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Commentary: Time to get on board and solve transportation issues in Utah County

(Trent Nelson | The Salt Lake Tribune) One of UTA's Utah Valley Express (UVX) buses makes a stop in Orem, Tuesday Sept. 25, 2018.

Change is constant, and so is growth when it comes to Utah County. A recent report by the Kem C. Gardner Policy Institute estimates Utah County will add over 1 million new residents by 2065 — bringing the total county population to 1.6 million, with nearly 30% of the state’s population living in the area.

As the president of Utah Valley University and the mayors of Lehi, Orem and Vineyard, we are proud to be part of Utah County’s thriving economy and grateful for the vision of our federal, state, county and city representatives who work with us to secure funding for our current and future needs.

We applaud the agencies, nonprofit groups, think tanks and committees who are diligently working to find solutions to our most urgent needs to ensure our community continues to flourish as it expands.

With rapid population growth comes a critical demand for efficient, sustainable transportation. UVU and Brigham Young University recently hosted a collaborative summit to discuss future transportation needs in Utah County. The event brought together local government leaders and transportation officials to discuss key issues and brainstorm solutions to current and future transportation challenges.

Our summit included a conversation about how international cities are planning, designing and funding transportation infrastructure. For example, Jakarta and Singapore represent two distinct models of public transportation. Indonesia found that traffic congestion costs Jakarta $7.4 billion each year. In contrast, Singapore’s public transportation network is considered one of the most cost-effective systems. Sixty percent of Singapore residents commute using public transportation, but only 20% in Jakarta.

However, Jakarta has made significant changes to improve its transit options. The city recently won the global 2021 Sustainable Transport Award for its integrated public transportation initiatives, which included the launch of two rapid-transit systems, public minivans and new bicycle lanes. Utah County can learn from Jakarta and Singapore’s transportation achievements. We must explore innovative infrastructure solutions to keep up with the needs of our growing workforce.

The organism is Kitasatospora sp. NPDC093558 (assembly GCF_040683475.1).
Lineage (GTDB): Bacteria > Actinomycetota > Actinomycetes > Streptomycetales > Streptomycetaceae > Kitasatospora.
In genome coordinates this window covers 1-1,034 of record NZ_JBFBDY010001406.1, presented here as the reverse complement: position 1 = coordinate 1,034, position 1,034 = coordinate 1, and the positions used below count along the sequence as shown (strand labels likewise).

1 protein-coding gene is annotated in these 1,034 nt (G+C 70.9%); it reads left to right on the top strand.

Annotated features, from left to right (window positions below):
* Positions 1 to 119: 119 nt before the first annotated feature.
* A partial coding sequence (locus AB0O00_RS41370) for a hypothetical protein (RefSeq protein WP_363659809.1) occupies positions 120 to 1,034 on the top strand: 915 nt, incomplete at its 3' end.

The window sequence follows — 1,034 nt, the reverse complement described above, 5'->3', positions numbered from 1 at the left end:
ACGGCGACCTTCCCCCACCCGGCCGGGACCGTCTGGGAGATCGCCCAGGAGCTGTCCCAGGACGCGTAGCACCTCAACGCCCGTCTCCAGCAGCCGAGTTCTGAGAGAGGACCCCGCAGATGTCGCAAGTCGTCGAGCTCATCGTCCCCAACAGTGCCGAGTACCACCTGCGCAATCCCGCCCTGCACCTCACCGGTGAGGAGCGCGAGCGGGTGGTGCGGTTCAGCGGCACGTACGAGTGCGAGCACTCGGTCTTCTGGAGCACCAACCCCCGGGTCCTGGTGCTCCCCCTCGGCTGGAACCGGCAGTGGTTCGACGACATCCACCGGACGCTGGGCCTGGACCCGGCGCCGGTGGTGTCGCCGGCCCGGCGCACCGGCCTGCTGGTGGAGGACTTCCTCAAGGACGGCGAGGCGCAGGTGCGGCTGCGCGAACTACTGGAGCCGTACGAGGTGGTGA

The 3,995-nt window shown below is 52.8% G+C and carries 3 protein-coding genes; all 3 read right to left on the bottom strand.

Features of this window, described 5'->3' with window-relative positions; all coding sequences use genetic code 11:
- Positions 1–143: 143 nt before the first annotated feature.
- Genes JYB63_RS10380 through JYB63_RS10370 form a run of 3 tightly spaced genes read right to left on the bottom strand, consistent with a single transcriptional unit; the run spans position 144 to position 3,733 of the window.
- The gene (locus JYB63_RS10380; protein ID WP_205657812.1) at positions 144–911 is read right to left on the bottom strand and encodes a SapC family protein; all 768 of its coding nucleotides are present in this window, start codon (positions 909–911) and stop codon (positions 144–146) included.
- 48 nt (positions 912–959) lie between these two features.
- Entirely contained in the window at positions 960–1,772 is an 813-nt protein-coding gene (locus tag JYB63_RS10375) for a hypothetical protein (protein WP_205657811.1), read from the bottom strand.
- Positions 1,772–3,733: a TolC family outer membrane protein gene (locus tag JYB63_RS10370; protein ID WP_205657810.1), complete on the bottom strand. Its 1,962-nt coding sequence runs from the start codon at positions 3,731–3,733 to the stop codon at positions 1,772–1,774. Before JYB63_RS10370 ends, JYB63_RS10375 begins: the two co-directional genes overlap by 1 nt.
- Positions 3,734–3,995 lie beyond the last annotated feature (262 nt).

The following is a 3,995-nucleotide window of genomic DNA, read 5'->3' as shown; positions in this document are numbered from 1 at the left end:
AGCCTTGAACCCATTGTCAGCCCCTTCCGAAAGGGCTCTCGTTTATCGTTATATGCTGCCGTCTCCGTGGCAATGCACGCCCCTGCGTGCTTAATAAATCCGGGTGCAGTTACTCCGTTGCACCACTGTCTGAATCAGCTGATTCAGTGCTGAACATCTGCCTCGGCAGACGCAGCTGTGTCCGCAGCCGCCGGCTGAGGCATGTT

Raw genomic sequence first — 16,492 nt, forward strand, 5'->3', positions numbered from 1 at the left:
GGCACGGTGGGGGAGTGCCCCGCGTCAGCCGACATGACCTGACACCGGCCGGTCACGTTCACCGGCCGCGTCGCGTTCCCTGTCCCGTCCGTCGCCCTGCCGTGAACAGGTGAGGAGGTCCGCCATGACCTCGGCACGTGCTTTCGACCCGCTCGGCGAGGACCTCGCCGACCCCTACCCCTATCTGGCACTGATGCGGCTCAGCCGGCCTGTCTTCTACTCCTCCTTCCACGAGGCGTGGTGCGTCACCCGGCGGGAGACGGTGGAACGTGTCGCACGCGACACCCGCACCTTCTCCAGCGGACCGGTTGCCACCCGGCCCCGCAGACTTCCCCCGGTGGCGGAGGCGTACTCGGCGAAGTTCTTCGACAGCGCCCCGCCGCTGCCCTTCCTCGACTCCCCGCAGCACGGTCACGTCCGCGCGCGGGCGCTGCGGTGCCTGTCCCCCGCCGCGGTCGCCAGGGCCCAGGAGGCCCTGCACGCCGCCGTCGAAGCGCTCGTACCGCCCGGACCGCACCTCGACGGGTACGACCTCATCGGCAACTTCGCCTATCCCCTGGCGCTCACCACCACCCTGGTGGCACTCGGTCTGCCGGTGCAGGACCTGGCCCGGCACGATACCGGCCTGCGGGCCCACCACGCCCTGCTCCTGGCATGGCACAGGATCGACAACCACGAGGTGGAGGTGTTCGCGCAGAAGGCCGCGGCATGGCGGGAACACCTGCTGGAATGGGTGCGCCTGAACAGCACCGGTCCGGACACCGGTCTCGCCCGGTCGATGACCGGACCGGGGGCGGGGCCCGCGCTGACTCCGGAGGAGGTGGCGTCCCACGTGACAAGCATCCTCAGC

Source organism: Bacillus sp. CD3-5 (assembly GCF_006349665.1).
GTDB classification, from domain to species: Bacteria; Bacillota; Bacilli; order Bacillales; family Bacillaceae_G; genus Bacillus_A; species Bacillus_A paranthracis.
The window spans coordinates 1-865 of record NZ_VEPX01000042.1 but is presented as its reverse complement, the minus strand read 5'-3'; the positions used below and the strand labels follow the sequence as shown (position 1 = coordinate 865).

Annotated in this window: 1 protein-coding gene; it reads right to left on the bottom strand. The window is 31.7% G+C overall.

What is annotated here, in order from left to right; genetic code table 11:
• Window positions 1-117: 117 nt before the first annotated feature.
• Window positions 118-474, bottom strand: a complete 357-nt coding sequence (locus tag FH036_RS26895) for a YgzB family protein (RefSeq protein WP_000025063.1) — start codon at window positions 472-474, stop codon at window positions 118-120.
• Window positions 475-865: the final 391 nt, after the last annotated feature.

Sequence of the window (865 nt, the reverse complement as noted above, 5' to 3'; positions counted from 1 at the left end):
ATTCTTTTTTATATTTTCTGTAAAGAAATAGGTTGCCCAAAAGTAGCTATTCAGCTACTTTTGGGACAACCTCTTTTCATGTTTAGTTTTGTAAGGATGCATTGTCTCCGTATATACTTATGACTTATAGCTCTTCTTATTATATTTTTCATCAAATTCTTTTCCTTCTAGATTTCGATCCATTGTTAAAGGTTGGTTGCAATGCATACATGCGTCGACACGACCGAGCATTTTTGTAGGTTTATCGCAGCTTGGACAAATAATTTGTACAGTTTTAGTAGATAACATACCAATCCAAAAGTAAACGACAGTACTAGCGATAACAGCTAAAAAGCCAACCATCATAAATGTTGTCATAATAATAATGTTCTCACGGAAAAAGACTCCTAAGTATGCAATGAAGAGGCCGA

Available land in Utah County is disappearing rapidly, and we must preserve necessary transportation corridors. There are urgent transportation needs around the northeast and northwest edges of Utah Lake, as well as Springville, Mapleton and Spanish Fork. East-west corridors in Lehi are struggling to keep up with traffic created by new construction in Saratoga Springs, Eagle Mountain and Lehi. It is critical to plan for increased bottleneck traffic congestion at the Point of the Mountain on I-15 and Redwood Road.

To combat these challenges, efficient transportation planning is currently happening in Utah County. The city of Orem, for example, was one of the original sponsors and funding organizers for the Utah Valley Express (UVX) rapid-transit line. The city has also been working with the Mountainland Association of Governments and the Utah Legislature to build an interconnected road grid system to better manage traffic flow through the city.

Working with federal and state agencies, Vineyard is investing more than $200 million into its new transit-oriented development infrastructure to create a livable community with many transportation options, including a multi-modal FrontRunner station that will connect UVU’s Vineyard and Orem campuses, walkways, bike paths and a four-lane connector system between Vineyard and Lehi that will reduce traffic on I-15.

As a commuter campus, UVU is working to reduce traffic by building campuses closer to where students and staff live and work. The university has campuses in Lehi, Orem, Provo, Vineyard and Heber, and will soon have locations in Eagle Mountain and Payson. UVU has partnered with the Utah Transit Authority to provide free access to students and employees to UTA buses, TRAX, FrontRunner and the UVX.

In partnership with the Utah Department of Transportation, UTA and the Utah Legislature, UVU unveiled a new pedestrian bridge above I-15, connecting the West Campus with the Orem Campus and UTA FrontRunner station. The bridge has significantly reduced vehicle traffic and currently serves over 4,000 people each day.

Efficient, sustainable transportation and livable communities will not be created by chance. We must all bring our best ideas together and advocate for solutions to make magic happen in Utah County. We are all in this together.

Astrid S. Tuminez, president of Utah Valley University.

Astrid S. Tuminez, Ph.D., is president of Utah Valley University.

Julie Fullmer | Vineyard Mayor

Julie Fullmer is mayor of Vineyard.

Mark Johnson | Lehi Mayor

Mark Johnson is mayor of Lehi.

Richard Brunst | Orem Mayor

Richard Brunst is mayor of Orem.

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